Bitcoin is a powerful and successful digital currency and based on it’s underlying blockchain technology it has simultaneously been heralded as the future of finance and a gateway to the criminal underworld. Governments around the world are pushing an agenda which would see the banning of end-to-end encryption on one hand and the anonymity of Bitcoin on another. End-to-end encryption has become increasingly popular across consumer software from Apple’s iMessage to WhatsApp.
“True anonymity in Bitcoin is only a myth, currently,” notes Vijay Michalik, Research Analyst for Digital Transformation at Frost & Sullivan. “There is full visibility of all transactions. While they’re only linked to a pseudonym and not a real-world name or address, every transaction is viewable through a number of different blockchain browsers.”
The government argues it needs to be able to court-order access to private data in order to counter terrorism. Even though recently, the terrorists who attacked in Paris were found to not have used any kind of anonymous protocols in their communications – openly using SMS, governments are using the attack to try and take on encryption.
This comes at the cost of both privacy and security for the general public. This threatens anonymity, one of the most powerful characteristics of Bitcoin, and the hope for crypto-anarchists who would see the Bitcoin protocol development continue along the path to true anonymity. Bitcoin’s ability to circumvent oppressive governments and offer a safe haven from the data harvesting of Google, Facebook and Amazon would disappear if de-anonymization occurred on a mass scale.
Blockchain analysis, as a relatively new market sector within Bitcoin, demonstrates the weakness of pseudonymity. Its main function is a data source for exchanges other financial services businesses to comply with financial regulations. They collect metadata, incidental information attributed to transactions, and IP addresses linked to nodes and use these to identify and blacklist criminals.
True financial privacy doesn’t exist on the Bitcoin blockchain. Without a redesign, this should be a serious concern. Not only for the politically oppressed, criminals and crypto-anarchists. Blockchain analysis techniques can only improve. It’s believed that huge swathes of addresses could be de-anonymized over time. It doesn’t take much to put everything together once you have a few pieces of the puzzle. This would leave a complete history of your financial information publically available, forever.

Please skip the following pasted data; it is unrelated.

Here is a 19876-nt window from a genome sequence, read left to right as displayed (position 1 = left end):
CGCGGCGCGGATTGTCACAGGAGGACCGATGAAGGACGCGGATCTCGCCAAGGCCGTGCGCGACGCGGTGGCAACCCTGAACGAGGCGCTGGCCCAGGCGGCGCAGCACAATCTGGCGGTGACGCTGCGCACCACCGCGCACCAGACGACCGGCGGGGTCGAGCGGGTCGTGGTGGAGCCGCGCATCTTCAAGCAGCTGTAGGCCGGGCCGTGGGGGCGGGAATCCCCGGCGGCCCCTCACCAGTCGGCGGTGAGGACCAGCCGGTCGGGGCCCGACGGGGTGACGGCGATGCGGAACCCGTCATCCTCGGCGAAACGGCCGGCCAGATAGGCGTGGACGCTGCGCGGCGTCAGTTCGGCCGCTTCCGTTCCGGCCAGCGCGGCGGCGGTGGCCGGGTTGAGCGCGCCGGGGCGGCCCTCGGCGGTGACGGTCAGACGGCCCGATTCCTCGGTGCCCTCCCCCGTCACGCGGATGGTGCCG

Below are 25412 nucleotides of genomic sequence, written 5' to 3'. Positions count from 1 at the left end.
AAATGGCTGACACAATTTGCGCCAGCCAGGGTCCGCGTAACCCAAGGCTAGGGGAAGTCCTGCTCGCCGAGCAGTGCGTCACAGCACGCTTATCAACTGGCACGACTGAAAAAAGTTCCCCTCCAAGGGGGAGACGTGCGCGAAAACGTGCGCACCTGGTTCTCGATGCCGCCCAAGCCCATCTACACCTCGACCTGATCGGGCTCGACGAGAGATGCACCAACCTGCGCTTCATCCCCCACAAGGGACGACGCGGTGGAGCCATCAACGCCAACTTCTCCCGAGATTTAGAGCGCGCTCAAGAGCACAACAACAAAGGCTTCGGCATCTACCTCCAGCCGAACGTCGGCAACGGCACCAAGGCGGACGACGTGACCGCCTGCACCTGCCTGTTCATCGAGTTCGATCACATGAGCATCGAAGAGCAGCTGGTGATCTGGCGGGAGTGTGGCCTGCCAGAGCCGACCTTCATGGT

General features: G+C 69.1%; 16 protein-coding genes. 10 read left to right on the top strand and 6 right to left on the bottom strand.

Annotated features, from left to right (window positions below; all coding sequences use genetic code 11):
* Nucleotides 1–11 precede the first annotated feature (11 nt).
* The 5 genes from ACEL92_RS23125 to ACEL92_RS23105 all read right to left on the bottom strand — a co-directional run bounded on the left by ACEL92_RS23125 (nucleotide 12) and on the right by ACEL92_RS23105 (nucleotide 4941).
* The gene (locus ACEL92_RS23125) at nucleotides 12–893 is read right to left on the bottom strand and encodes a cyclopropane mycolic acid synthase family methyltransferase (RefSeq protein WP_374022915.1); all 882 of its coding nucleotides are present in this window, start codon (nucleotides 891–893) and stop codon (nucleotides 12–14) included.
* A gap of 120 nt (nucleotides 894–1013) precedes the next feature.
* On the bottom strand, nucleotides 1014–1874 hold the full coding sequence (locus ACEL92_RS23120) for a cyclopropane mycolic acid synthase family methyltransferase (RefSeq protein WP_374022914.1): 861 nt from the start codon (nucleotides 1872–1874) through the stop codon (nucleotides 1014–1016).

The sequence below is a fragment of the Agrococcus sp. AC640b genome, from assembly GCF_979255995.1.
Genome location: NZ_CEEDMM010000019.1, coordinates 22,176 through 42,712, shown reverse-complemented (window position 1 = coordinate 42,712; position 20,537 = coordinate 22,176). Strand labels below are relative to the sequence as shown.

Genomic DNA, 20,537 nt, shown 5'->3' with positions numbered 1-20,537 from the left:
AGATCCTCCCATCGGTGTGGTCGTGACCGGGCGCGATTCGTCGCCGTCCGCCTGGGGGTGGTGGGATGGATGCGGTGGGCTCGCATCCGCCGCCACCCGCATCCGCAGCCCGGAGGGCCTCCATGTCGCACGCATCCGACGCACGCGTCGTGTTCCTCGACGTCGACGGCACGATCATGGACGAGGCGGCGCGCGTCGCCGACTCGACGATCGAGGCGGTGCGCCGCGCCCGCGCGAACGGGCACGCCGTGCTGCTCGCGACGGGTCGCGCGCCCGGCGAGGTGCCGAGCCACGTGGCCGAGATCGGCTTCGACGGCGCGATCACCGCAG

“For most users, income and complete spending history would be available for anyone to see. From friends to colleagues, commercial businesses, governments and criminals,” comments Michalik. “For businesses operating in Bitcoin, cash flow, supply, demand and other competitive information would be exposed to their rivals. In this case, Bitcoin is a worse option than traditional finance channels.”
Despite these technical shortcomings, Bitcoin is a powerful tool, whether for payments, remittances, microfinance or government circumvention. Bitcoin’s secure peer-to-peer system provides important new capabilities to financial technology and cost savings for consumers. Comprehensive action, inspired by regulation, towards de-anonymization would minimize the potential benefits of Bitcoin.
Anonymity is a powerful promise of Bitcoin, which unencumbered, is a tool for transformation of business and finance. Heavy regulation or de-anonymization would stunt its growth irrevocably.
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